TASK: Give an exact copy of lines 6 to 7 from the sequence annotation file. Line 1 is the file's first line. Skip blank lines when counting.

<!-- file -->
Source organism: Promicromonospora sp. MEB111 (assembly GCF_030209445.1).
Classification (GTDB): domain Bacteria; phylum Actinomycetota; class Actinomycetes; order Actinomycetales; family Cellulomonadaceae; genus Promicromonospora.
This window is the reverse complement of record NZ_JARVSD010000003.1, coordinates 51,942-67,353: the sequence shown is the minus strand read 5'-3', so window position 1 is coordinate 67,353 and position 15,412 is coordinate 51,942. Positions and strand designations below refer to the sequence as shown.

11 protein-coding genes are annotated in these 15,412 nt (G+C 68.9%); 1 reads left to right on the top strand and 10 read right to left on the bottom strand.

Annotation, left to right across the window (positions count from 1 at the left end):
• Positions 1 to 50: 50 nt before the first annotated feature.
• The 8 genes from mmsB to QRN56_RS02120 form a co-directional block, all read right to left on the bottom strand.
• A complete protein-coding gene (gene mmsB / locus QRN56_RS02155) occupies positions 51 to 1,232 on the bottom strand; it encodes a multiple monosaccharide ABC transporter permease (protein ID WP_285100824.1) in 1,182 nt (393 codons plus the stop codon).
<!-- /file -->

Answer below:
• Positions 1 to 50: 50 nt before the first annotated feature.
• The 8 genes from mmsB to QRN56_RS02120 form a co-directional block, all read right to left on the bottom strand.